Does performance-related pay work in the public sector?
Authors: Beth Foley
, Kathryn Ray and Tiffany Tsang
04 December 2014
George Osborne’s announcement in last year’s spending review that reforms to progression pay would be taken forward to 'ensure that public sector workers do not receive pay increases purely as a result of time in post' represented a further step in an ongoing trend towards performance pay in the public sector. Performance-Related Pay (PRP) schemes — pay systems where an element of remuneration is based on performance — have long been of interest to economists and managers alike. Under the simplest logic, PRP aims to strengthen the link between rewards and productivity, motivating individuals to work harder to ultimately improve outcomes.
But can PRP schemes improve performance in the public sector? Forms of PRP began to be introduced into the UK public sector in the 1990s and, as this process accelerates today, our recent evidence review for the Office of Manpower Economics examines the evidence.
In the public sector, as in the private sector, evidence suggests PRP can lead to improvements in those outcomes which are directly incentivised. In education, this can mean increases in student test scores; in health, improvements in care quality. Yet, despite some positive impacts, our findings suggest a need for caution when applying PRP to the public sector. Not only is the evidence inconsistent – with much dependent upon organisational context and scheme design – positive effects are often small, sometimes short-lived and cost effectiveness data is rare. Moreover, a number of challenges and unintended consequences have been found, highlighting the complexity of public sector PRP.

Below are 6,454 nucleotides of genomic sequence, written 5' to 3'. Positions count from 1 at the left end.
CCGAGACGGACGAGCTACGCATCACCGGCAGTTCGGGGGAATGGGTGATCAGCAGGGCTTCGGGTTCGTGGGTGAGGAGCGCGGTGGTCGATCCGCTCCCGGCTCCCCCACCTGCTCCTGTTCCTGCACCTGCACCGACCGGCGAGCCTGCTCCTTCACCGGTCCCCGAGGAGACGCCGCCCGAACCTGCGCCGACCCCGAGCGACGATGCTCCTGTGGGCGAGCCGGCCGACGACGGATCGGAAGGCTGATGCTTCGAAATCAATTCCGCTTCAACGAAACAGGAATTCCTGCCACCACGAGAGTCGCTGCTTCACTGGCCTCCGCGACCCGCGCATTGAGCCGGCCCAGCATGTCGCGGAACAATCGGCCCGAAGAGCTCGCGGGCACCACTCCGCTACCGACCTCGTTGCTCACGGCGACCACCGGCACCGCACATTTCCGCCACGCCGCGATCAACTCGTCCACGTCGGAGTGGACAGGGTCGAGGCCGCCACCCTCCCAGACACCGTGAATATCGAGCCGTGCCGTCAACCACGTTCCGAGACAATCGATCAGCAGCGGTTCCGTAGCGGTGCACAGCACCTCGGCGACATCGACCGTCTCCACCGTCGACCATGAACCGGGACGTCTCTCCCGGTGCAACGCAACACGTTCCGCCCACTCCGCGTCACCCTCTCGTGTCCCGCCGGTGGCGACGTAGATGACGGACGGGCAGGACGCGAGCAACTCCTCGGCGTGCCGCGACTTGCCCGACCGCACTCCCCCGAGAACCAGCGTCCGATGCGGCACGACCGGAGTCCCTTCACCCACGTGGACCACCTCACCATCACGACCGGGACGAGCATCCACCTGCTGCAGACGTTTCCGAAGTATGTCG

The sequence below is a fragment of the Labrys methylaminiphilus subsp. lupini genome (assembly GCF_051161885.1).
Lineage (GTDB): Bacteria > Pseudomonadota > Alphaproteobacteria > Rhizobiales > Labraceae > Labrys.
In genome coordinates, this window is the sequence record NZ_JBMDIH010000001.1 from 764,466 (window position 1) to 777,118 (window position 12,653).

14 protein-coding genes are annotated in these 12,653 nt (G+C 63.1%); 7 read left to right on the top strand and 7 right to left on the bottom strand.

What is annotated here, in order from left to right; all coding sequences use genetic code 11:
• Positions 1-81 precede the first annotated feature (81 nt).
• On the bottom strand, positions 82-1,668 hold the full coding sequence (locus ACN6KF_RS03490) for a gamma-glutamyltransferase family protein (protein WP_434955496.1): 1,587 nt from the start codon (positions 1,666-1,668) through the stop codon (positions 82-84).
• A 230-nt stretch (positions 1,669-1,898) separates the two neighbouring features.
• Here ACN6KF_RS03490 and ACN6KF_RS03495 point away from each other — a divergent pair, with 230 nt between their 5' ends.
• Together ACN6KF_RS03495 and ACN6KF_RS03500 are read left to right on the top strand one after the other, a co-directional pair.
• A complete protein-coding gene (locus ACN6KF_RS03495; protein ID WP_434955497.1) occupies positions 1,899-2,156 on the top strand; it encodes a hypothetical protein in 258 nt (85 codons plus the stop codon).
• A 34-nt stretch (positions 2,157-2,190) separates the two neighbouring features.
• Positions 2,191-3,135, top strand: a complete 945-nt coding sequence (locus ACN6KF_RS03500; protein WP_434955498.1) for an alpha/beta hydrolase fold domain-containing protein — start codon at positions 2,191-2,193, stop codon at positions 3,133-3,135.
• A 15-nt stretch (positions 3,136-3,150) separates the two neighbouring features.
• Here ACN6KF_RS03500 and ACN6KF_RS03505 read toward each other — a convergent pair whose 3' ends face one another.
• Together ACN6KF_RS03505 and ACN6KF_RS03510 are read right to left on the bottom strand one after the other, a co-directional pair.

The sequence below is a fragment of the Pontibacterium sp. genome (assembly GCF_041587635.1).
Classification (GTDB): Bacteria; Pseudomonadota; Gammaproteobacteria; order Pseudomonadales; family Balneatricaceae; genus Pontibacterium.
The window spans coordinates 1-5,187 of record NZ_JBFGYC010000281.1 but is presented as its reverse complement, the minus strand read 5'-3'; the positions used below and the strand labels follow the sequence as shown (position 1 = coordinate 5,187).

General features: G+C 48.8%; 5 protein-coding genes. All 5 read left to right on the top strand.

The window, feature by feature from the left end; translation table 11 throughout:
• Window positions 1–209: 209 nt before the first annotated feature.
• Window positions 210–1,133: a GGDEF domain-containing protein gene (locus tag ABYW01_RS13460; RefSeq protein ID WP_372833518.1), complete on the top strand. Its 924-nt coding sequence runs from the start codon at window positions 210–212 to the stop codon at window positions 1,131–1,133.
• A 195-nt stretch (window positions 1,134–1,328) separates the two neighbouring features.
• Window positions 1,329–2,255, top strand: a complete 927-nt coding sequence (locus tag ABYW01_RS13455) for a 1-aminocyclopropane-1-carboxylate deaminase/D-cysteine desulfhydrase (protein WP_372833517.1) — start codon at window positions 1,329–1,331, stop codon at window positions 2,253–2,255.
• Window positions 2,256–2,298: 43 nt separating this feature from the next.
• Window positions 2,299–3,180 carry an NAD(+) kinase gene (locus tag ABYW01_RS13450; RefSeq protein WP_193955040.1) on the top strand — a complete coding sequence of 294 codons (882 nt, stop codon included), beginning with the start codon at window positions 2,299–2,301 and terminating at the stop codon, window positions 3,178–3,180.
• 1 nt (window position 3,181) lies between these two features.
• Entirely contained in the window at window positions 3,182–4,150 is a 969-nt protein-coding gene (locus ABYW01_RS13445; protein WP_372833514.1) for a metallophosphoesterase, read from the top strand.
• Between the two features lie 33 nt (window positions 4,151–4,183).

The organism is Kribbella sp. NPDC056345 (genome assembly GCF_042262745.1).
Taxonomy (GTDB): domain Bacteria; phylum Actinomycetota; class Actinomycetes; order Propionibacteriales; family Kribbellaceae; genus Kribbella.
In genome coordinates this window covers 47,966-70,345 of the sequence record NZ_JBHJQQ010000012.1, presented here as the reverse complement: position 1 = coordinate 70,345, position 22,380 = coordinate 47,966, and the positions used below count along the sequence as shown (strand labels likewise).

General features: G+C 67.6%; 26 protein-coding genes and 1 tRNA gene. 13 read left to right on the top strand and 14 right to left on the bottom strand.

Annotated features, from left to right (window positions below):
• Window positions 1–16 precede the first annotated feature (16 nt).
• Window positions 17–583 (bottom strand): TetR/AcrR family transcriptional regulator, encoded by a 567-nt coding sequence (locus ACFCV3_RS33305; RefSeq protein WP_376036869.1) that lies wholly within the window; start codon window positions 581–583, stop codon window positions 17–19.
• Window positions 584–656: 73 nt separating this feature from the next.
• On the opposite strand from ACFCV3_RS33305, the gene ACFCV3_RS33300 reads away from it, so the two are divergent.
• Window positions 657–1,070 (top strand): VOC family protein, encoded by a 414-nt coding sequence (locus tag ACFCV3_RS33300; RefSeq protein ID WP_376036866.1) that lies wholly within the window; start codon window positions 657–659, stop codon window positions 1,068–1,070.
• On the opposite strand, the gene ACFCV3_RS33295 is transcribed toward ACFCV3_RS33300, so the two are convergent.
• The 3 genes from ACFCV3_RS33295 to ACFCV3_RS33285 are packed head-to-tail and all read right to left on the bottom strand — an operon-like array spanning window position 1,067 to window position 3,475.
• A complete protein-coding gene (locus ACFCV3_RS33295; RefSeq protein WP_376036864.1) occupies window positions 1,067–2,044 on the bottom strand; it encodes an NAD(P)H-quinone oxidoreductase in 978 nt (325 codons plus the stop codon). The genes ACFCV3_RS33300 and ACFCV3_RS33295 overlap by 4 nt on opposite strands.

1) Misallocation of effort occurs when PRP encourages employees to focus on incentivised tasks at the expense of others. The latter may be equally desirable but not incentivised, usually because they are not easy to measure. This is a significant problem in public services due to the complexity of desired outcomes, some of which may only be visible in the long-term. This raises questions about the feasibility of meaningful performance measures within public sector PRP. For example, in education, PRP schemes have raised student test scores, but have had less positive effects on co-operative behaviour among teachers, suggesting that PRP encourages ‘teaching to the test’ and a focus on ‘borderline’ pupils. Misallocation of effort may be minimised through introducing a broader range of targets, but there are trade offs here as schemes become complex and costly to administer. An example is the QOF in UK primary care, which has a range of targets across different domains of care, but is costly to monitor with modest positive impacts.